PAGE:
NEW COMP RATING FORMULA LOWERS PREMIUMS FOR MOST BUSINESSES
A revision to the formula for calculating Workers Compensation rates is saving premium dollars for companies in a large number of states since the first of this year.
The change involves the experience modification ("mod"), the premium credit or debit that businesses receive for their claims experience. The mod compares your claim experience to that of other firms in your industry; if your experience is good, you'll get a premium credit if not, you'll receive a debit.
What has changed is the "split point" between the primary and excess portions of a claim. This value is important because the primary portion of each claim has a far larger impact on predicting an employer's mod than does the excess portion. For the past two decades, the split point has been $5,000. However, inflation has both eroded the primary/excess split point and hurt its predictive power; the mod doesn't give enough credit to good experience and doesn't penalize poor experience enough. The change raises the split point to $10,000 in 2013, $13,500 in 2014, and an estimated $17,000 in 2015.
In 26 of the 38 states that have approved the new formula, a survey of more than 75,000 businesses by the National Council on Compensation Insurance found that 62% of them will see their rates fall by 5% or less this year. Another 11% will enjoy decreases of 5% to 10%, while rates will stay unchanged for 4.5%. Fewer than one in four (22.5%) - mostly larger businesses - would see a rate increase.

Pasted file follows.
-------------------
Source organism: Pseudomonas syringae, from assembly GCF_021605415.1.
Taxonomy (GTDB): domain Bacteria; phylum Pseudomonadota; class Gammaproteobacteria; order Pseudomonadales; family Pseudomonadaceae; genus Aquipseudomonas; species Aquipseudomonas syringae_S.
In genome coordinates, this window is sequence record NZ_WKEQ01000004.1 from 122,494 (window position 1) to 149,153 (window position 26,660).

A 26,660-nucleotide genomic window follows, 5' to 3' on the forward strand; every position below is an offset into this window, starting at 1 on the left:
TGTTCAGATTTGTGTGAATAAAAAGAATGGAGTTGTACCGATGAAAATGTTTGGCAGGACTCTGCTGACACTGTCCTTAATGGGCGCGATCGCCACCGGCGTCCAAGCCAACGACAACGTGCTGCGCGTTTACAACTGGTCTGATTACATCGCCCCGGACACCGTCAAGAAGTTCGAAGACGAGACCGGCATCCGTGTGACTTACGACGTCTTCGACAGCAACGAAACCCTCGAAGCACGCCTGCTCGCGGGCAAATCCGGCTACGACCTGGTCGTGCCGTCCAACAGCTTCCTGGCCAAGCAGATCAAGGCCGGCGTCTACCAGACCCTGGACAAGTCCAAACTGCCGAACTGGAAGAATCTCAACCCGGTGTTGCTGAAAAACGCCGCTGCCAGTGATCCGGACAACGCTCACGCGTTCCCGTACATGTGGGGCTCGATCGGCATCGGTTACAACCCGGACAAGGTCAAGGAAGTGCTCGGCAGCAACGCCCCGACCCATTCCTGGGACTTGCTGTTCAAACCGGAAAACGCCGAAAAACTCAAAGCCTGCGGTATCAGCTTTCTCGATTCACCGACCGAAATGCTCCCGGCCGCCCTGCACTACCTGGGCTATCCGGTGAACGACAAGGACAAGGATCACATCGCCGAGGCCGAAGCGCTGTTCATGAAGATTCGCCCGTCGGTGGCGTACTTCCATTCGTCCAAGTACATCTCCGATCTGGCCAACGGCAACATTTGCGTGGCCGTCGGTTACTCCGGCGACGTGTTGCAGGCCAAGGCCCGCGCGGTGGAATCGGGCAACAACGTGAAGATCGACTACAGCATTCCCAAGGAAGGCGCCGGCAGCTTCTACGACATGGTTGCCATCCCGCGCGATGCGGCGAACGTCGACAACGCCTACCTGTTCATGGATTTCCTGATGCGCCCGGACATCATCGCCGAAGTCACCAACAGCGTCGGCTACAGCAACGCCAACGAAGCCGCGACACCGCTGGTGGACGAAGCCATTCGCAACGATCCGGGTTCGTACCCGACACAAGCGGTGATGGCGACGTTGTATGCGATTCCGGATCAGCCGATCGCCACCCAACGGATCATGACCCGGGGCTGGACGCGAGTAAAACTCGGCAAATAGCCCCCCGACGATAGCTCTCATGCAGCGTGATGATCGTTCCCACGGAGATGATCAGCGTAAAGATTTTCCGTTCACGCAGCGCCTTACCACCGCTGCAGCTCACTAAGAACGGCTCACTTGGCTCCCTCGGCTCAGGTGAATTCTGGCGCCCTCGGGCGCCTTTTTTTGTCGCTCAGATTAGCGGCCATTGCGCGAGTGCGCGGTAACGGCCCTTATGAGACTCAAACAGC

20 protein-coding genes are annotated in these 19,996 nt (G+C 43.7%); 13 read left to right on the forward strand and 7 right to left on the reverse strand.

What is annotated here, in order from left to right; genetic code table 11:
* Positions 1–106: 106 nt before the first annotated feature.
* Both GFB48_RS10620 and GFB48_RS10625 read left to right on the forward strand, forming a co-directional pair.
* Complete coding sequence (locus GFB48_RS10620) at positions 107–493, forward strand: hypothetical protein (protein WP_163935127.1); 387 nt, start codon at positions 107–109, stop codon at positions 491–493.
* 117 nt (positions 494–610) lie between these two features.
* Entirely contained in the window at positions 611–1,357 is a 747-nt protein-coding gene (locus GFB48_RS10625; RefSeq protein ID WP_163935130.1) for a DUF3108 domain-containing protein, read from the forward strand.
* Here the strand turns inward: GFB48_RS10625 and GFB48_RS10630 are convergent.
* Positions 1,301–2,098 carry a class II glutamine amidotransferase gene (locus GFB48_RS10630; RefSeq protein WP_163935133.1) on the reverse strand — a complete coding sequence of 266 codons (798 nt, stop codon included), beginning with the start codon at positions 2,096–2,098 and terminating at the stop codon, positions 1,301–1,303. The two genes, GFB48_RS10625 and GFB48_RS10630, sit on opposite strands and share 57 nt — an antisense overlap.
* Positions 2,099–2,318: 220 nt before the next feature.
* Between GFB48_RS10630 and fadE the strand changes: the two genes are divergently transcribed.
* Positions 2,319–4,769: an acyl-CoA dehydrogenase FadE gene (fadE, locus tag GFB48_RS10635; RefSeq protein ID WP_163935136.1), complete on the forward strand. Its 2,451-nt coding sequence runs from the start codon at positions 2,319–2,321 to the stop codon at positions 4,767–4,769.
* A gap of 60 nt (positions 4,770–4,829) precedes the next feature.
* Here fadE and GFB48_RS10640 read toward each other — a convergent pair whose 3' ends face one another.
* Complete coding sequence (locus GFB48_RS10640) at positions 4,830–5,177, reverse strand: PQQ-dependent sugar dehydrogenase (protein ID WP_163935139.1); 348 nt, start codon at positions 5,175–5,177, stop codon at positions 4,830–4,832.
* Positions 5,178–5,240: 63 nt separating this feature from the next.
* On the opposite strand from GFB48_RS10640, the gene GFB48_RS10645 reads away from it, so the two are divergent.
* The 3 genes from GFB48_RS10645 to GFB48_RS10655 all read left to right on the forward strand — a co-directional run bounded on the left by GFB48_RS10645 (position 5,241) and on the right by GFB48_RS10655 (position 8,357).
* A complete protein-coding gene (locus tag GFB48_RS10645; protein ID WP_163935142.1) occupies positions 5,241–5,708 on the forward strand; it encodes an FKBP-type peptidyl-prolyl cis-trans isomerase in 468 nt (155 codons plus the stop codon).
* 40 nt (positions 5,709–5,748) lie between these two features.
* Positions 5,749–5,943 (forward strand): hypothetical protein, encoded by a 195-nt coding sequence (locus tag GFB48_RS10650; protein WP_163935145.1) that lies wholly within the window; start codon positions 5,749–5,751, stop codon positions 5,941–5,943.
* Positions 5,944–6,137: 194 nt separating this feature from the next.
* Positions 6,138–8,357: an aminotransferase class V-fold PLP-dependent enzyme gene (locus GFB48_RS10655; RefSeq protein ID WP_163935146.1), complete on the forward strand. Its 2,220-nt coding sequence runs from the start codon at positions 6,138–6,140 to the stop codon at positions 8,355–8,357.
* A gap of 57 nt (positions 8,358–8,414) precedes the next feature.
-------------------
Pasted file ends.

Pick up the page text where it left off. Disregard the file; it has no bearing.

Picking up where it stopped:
Our Workers Comp specialists would be happy to discuss the revised experience mod formula with you - and make sure that you enjoy the cost savings that it can provide. Feel free to get in touch with us at any time.
OPIOID ABUSE: EMPLOYER, BEWARE!
Misuse of powerful prescription painkillers, whether intentional or accidental, is a rapidly growing threat to employers throughout the nation.
Opioid overdoses caused more than 16,000 deaths in 2010, the latest year for which data is available; and about 12 million people use prescription painkillers for nonmedical reasons. In addition to the human tragedy, opioid addiction creates a significant financial problem for both businesses - in terms of lost productivity - and their insurance companies. Nonmedical use of prescription painkillers costs Health insurers more than $70 billion a year; while narcotics prescriptions account for one-fourth of Workers Comp prescription drug expenses (costs that ultimately come out of employers' pockets).
Government plays a significant role in dealing with this problem. The federal Department of Health and Human Services regulates Opioid Treatment Programs (OTPs) through the Division of Pharmacologic Therapies. On the state level, for example, California has followed the lead of Washington State by devising treatment guidelines to curb over-prescription and abuse of opioids. These measures include limiting opioid prescriptions to six weeks after surgery or injury and using non-opioid painkillers as a preliminary pain management measure in non-acute cases.
However, these regulatory or legislative efforts can only go so far. No employer can afford to ignore the issue of opioid abuse among its workers - and your Workers Compensation manager is well-positioned to intervene in these cases by implementing a risk management plan that:
ensures that patients are treated early and effectively;
monitors and manages opioid prescriptions;